LONDON; May 9, 2016 – UK banks could create an £8.5 billion* revenue opportunity by broadening services for small and medium enterprises (SMEs), a sector which generates just under 50 percent of the UK’s private sector turnover, according to a new report from Accenture (NYSE: ACN).
The report “SME Banking 2020; Changing the Conversation,” which surveyed 1,000 UK SMEs about perceptions of their bank, including the relevance of products and services offered, found that SMEs are demanding more value-added services to meet their broader business needs, and banks have an opportunity to develop more tailored propositions to meet these.
Currently, 58 percent of UK SMEs choose a bank based on low cost and 56 percent for overall service quality. But just four percent choose a bank for value-added services to help them improve business performance, customer service and sales. Sixty-three percent of UK SMEs are satisfied with their main bank and one-in-five confirmed that there was nothing that their bank could do to enhance their satisfaction. However, there is also clear appetite among SMEs for value-added services, with more than 60 percent confirming that they would use their bank if these services were offered, including bitcoin and peer-to-peer lending. This suggests a significant perception gap among banks and SME’s around what SMEs want and what banks can provide, leading to a missed opportunity for UK banks and potentially a lack of the right support for SMEs to grow.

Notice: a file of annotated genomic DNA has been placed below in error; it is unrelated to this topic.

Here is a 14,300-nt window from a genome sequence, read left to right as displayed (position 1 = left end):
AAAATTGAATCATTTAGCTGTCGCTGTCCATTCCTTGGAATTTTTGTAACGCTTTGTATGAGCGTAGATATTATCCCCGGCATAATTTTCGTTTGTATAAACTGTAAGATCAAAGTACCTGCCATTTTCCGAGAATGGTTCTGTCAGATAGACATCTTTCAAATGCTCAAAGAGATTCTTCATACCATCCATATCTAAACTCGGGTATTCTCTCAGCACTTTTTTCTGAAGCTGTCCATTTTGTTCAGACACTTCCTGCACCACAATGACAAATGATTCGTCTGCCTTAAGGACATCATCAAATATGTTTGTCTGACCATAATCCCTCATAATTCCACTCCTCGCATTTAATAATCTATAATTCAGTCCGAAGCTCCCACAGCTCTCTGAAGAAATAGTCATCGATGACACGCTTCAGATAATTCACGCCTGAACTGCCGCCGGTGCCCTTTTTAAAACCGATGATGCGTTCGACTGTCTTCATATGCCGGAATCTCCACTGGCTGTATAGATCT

There is also a clear opportunity for banks to apply the digital channel strategies for retail customers to the SME segment. While SMEs currently opt for human interaction over digital services, with relationship managers the preferred channel for advice, applications, complaints and non-banking services, opportunities exist to migrate them to digital channels.
Gareth Wilson, Accenture Banking Practice lead for the UK/I, Accenture commented: “SMEs want banks to be more relevant and provide a wider range of business services. Banks need to recognise and seize this opportunity. Unless they do, SMEs may take their business elsewhere. Banks need to shift their mindset from ‘FS service provider’ to ‘SME service provider.’ Through new technologies and new thinking, banks can capitalise on £8.5 billion of potential annual revenues. If they don’t they risk being disrupted out of a market that SMEs actively want them more involved in.”
“Furthermore, the benefits for SMEs to have their bank broaden its service portfolio beyond pure financial services are significant to future profitability. SME’s can have minimal access to important market data which could cause the SME to misjudge the gap between production and market demand (based on lack of information), this could put it in danger of a loan default. A clear example of where banks need to help bridge these potential gaps by providing SMEs with broader business services,” he concluded.
*Five year forecast based on £1.6 billion of potential new revenues over five years: 2016-2020
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